Parfor loops cannot be nested within each other

Parfor loop iterations must be independent of each other, that is, the results of one iteration cannot depend on the results of any other iteration. (No recursion!)
 Parfor loop variables must be consecutive, increasing integers. The step used for the loop cannot be any number but 1. To work around this use where iValues is the step you would use in the regular for loop:

iValues = 0:0.2:1; parfor idx = 1:numel(iValues) i = iValues(idx); ... end

 You cannot break out of a parfor loop early, that means no break or return statements in your parfor loop. If this creates an issue with your loop try parfeval.
Example Parallel MATLAB Code
The following is a simple MATLAB program to demonstrate the parfor loop. We will be using this code for the rest of the examples in this document and the expected output is based on this MATLAB program.
function [a]=matlab_example(nloop, jobid)
% ===============================================
% Example function to demonstrate parfor loop and parallel code
% nloop: number of iterations
% jobid: Slurm job id used to save output to specific file
% ===============================================
if ischar(nloop) %checking data type of first input
nloop=str2num(nloop);
end
%preallocate output array in a nloop x 1 matrix
a=zeros(nloop, 1);
% TIME CONSUMING LOOP
tic; %beginning of timing the loop
parfor i=1:nloop
a(i)=IntensiveFunction();
end
time=toc %end of timing the loop
%save the output to its own file
save(['example_' num2str(jobid) '.out'], 'time', 'a', 'ascii')
delete(gcp)
end
function result=IntensiveFunction()
% Computation intensive calculation
result = max(abs(eig(rand(500))));
end
Running Your Code on One Node
Running in Parallel on One Node
Now this is our first real taste of parallelization. You will notice in this example the keyword parpool. This function creates the workers that process the chunks created by parfor. In the example we ask for one node (nodes=1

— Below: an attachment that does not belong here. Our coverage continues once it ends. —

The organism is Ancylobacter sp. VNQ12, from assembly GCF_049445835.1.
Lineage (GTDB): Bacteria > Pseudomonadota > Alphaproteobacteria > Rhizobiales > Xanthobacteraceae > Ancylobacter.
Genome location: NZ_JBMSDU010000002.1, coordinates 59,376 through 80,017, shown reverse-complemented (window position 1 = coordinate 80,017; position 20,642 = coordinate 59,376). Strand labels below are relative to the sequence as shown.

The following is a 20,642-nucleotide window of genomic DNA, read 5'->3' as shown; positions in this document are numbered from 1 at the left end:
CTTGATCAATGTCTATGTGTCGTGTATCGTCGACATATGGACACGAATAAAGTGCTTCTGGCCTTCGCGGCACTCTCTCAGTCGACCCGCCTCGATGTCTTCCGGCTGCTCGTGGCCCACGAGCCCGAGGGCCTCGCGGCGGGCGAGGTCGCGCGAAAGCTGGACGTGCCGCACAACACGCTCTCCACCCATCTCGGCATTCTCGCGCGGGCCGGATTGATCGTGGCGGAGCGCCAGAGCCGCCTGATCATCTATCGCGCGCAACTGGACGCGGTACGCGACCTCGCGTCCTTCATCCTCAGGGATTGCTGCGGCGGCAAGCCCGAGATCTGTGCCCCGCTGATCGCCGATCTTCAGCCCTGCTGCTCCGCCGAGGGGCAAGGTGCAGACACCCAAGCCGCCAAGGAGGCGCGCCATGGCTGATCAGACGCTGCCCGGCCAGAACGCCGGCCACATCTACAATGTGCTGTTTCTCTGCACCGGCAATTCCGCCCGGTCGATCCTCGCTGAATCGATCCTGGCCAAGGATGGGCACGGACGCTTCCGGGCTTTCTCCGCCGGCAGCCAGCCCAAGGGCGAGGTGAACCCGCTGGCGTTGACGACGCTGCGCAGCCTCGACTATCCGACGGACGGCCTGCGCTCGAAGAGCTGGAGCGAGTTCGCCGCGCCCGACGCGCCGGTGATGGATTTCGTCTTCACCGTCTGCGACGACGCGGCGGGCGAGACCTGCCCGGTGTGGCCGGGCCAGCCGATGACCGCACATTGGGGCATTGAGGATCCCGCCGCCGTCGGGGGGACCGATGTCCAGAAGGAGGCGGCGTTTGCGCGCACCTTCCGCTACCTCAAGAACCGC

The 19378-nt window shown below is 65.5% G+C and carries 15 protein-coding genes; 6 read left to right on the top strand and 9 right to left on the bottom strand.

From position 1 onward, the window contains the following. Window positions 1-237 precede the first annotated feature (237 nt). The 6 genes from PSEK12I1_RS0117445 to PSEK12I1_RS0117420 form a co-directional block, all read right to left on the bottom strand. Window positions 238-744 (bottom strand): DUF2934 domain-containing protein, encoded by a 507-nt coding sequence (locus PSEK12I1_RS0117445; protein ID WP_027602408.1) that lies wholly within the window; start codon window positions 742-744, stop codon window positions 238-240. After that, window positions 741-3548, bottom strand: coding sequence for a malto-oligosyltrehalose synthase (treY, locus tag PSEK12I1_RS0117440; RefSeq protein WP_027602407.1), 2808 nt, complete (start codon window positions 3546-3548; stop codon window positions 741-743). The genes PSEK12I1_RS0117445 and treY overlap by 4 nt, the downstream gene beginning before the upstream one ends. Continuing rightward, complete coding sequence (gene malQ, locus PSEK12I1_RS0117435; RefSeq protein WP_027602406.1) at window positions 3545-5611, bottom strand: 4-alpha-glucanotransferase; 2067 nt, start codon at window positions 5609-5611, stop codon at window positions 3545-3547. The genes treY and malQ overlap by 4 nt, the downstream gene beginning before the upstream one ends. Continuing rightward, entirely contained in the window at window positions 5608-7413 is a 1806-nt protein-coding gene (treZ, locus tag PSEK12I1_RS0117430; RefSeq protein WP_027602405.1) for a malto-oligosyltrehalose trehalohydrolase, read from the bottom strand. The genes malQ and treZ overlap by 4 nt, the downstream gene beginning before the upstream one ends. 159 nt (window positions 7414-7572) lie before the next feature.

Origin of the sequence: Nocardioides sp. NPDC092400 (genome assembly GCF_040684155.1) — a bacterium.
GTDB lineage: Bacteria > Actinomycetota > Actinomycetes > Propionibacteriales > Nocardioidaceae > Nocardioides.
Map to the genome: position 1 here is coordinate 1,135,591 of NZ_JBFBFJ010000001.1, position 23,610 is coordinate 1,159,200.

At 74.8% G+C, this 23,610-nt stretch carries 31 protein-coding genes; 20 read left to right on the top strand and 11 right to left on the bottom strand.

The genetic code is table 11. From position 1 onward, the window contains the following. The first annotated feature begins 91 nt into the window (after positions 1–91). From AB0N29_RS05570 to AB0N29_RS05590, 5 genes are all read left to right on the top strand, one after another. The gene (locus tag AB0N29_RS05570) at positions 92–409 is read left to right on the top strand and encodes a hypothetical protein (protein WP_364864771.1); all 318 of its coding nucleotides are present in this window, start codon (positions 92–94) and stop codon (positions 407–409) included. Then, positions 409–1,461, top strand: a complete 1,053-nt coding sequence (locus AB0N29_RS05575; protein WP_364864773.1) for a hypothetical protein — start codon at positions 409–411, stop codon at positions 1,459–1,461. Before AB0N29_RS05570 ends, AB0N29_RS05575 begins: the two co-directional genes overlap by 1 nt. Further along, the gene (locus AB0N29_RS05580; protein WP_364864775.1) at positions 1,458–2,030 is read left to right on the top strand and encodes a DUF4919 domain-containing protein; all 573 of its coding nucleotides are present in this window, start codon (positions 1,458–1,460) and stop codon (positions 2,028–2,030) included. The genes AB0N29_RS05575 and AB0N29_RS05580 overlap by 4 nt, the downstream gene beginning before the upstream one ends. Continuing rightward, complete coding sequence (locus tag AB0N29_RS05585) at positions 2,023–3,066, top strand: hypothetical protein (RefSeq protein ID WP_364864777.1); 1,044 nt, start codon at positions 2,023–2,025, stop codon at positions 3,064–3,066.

) and that twenty tasks be done on it (ntaskspernode=20
). The number of tasks we ask for per node is the number of workers  1 we want. One task is dedicated to running the MATLAB instance that manages the worker which is why we only request 19 with SLURM_NTASKS1
. The pool of workers is created in a separate file setPool.m
. It can be substituted for parpool('local', ${numWorkers})
, but a separate file gives us more flexibility we want.
setPool.m
setPool.m
%================================================
% Create a parpool for a MATLAB parallel program
%================================================
pc = parcluster('local') %use SPORC the local cluster
parpool(pc, str2num(getenv('numWorkers')))
matlab_parallel_example.sh
#!/bin/bash l
#NOTE the l flag!
#SBATCH J matlab_parallel #Name of the job
#Standard out and Standard error output files
#%A is the job id and %a is the array index
#SBATCH o matlab_parallel.out
#SBATCH e matlab_parallel.err
#Send a slack notification when done
#SBATCH mailuser=slack:@abc1234
#SBATCH mailtype=END
#Set time, partition, and memory
#SBATCH t
#SBATCH p tier3
#SBATCH mem=15000M
#Run on 1 node and make 19 workers
#SBATCH nodes=1
#SBATCH ntaskspernode=20
#Load my environment
module load matlab
# Run the file with no graphical display
# Create a pool of workers on the 'local' SPORC cluster.
# It must be one less than the ntaskspernodes because one of those tasks run the
# MATLAB instance itself and cannot be a worker